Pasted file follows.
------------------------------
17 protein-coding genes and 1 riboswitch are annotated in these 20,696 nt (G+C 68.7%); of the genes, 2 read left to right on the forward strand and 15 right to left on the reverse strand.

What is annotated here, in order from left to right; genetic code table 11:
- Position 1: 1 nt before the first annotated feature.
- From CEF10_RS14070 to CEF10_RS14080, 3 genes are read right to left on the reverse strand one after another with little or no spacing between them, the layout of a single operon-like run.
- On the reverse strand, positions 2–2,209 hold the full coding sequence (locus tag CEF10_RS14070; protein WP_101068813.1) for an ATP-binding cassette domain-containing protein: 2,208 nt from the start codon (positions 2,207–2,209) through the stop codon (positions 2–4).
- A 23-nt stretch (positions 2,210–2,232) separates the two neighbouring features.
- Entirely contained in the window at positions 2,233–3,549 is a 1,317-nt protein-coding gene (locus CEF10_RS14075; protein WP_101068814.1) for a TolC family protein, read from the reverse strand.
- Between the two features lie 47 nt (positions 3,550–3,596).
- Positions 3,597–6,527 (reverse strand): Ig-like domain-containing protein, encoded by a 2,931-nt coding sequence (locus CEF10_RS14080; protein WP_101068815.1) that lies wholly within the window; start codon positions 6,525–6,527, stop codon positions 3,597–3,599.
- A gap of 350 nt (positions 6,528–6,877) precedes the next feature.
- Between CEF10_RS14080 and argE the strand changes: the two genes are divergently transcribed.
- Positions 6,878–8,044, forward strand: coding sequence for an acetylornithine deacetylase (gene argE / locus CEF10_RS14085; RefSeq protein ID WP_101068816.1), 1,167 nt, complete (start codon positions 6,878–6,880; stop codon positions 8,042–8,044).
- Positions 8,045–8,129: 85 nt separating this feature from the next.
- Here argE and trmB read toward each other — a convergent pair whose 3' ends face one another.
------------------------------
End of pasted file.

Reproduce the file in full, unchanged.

17 protein-coding genes and 1 riboswitch are annotated in these 20,696 nt (G+C 68.7%); of the genes, 2 read left to right on the forward strand and 15 right to left on the reverse strand.

What is annotated here, in order from left to right; genetic code table 11:
- Position 1: 1 nt before the first annotated feature.
- From CEF10_RS14070 to CEF10_RS14080, 3 genes are read right to left on the reverse strand one after another with little or no spacing between them, the layout of a single operon-like run.
- On the reverse strand, positions 2–2,209 hold the full coding sequence (locus tag CEF10_RS14070; protein WP_101068813.1) for an ATP-binding cassette domain-containing protein: 2,208 nt from the start codon (positions 2,207–2,209) through the stop codon (positions 2–4).
- A 23-nt stretch (positions 2,210–2,232) separates the two neighbouring features.
- Entirely contained in the window at positions 2,233–3,549 is a 1,317-nt protein-coding gene (locus CEF10_RS14075; protein WP_101068814.1) for a TolC family protein, read from the reverse strand.
- Between the two features lie 47 nt (positions 3,550–3,596).
- Positions 3,597–6,527 (reverse strand): Ig-like domain-containing protein, encoded by a 2,931-nt coding sequence (locus CEF10_RS14080; protein WP_101068815.1) that lies wholly within the window; start codon positions 6,525–6,527, stop codon positions 3,597–3,599.
- A gap of 350 nt (positions 6,528–6,877) precedes the next feature.
- Between CEF10_RS14080 and argE the strand changes: the two genes are divergently transcribed.
- Positions 6,878–8,044, forward strand: coding sequence for an acetylornithine deacetylase (gene argE / locus CEF10_RS14085; RefSeq protein ID WP_101068816.1), 1,167 nt, complete (start codon positions 6,878–6,880; stop codon positions 8,042–8,044).
- Positions 8,045–8,129: 85 nt separating this feature from the next.
- Here argE and trmB read toward each other — a convergent pair whose 3' ends face one another.